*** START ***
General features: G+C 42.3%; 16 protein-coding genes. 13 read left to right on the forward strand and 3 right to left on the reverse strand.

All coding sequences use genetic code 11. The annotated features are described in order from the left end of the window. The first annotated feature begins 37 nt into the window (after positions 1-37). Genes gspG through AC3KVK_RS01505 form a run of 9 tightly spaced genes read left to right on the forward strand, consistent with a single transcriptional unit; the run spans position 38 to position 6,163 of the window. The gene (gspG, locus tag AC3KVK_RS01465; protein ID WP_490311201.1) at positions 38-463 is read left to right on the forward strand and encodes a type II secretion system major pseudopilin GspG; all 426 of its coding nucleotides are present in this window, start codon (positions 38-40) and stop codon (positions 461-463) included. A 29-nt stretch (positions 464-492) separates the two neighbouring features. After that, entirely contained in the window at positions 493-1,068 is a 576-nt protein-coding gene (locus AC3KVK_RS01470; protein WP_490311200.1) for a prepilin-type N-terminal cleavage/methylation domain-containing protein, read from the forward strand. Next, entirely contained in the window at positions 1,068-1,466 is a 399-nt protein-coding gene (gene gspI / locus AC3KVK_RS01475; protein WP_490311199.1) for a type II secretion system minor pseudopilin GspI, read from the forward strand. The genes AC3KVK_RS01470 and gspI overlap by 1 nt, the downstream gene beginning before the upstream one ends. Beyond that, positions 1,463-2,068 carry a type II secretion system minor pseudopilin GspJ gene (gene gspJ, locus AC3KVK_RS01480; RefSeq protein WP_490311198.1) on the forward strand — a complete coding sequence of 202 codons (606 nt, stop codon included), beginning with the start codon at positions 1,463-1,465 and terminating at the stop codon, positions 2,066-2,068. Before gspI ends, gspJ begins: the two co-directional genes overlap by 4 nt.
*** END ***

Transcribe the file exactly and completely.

General features: G+C 42.3%; 16 protein-coding genes. 13 read left to right on the forward strand and 3 right to left on the reverse strand.

All coding sequences use genetic code 11. The annotated features are described in order from the left end of the window. The first annotated feature begins 37 nt into the window (after positions 1-37). Genes gspG through AC3KVK_RS01505 form a run of 9 tightly spaced genes read left to right on the forward strand, consistent with a single transcriptional unit; the run spans position 38 to position 6,163 of the window. The gene (gspG, locus tag AC3KVK_RS01465; protein ID WP_490311201.1) at positions 38-463 is read left to right on the forward strand and encodes a type II secretion system major pseudopilin GspG; all 426 of its coding nucleotides are present in this window, start codon (positions 38-40) and stop codon (positions 461-463) included. A 29-nt stretch (positions 464-492) separates the two neighbouring features. After that, entirely contained in the window at positions 493-1,068 is a 576-nt protein-coding gene (locus AC3KVK_RS01470; protein WP_490311200.1) for a prepilin-type N-terminal cleavage/methylation domain-containing protein, read from the forward strand. Next, entirely contained in the window at positions 1,068-1,466 is a 399-nt protein-coding gene (gene gspI / locus AC3KVK_RS01475; protein WP_490311199.1) for a type II secretion system minor pseudopilin GspI, read from the forward strand. The genes AC3KVK_RS01470 and gspI overlap by 1 nt, the downstream gene beginning before the upstream one ends. Beyond that, positions 1,463-2,068 carry a type II secretion system minor pseudopilin GspJ gene (gene gspJ, locus AC3KVK_RS01480; RefSeq protein WP_490311198.1) on the forward strand — a complete coding sequence of 202 codons (606 nt, stop codon included), beginning with the start codon at positions 1,463-1,465 and terminating at the stop codon, positions 2,066-2,068. Before gspI ends, gspJ begins: the two co-directional genes overlap by 4 nt.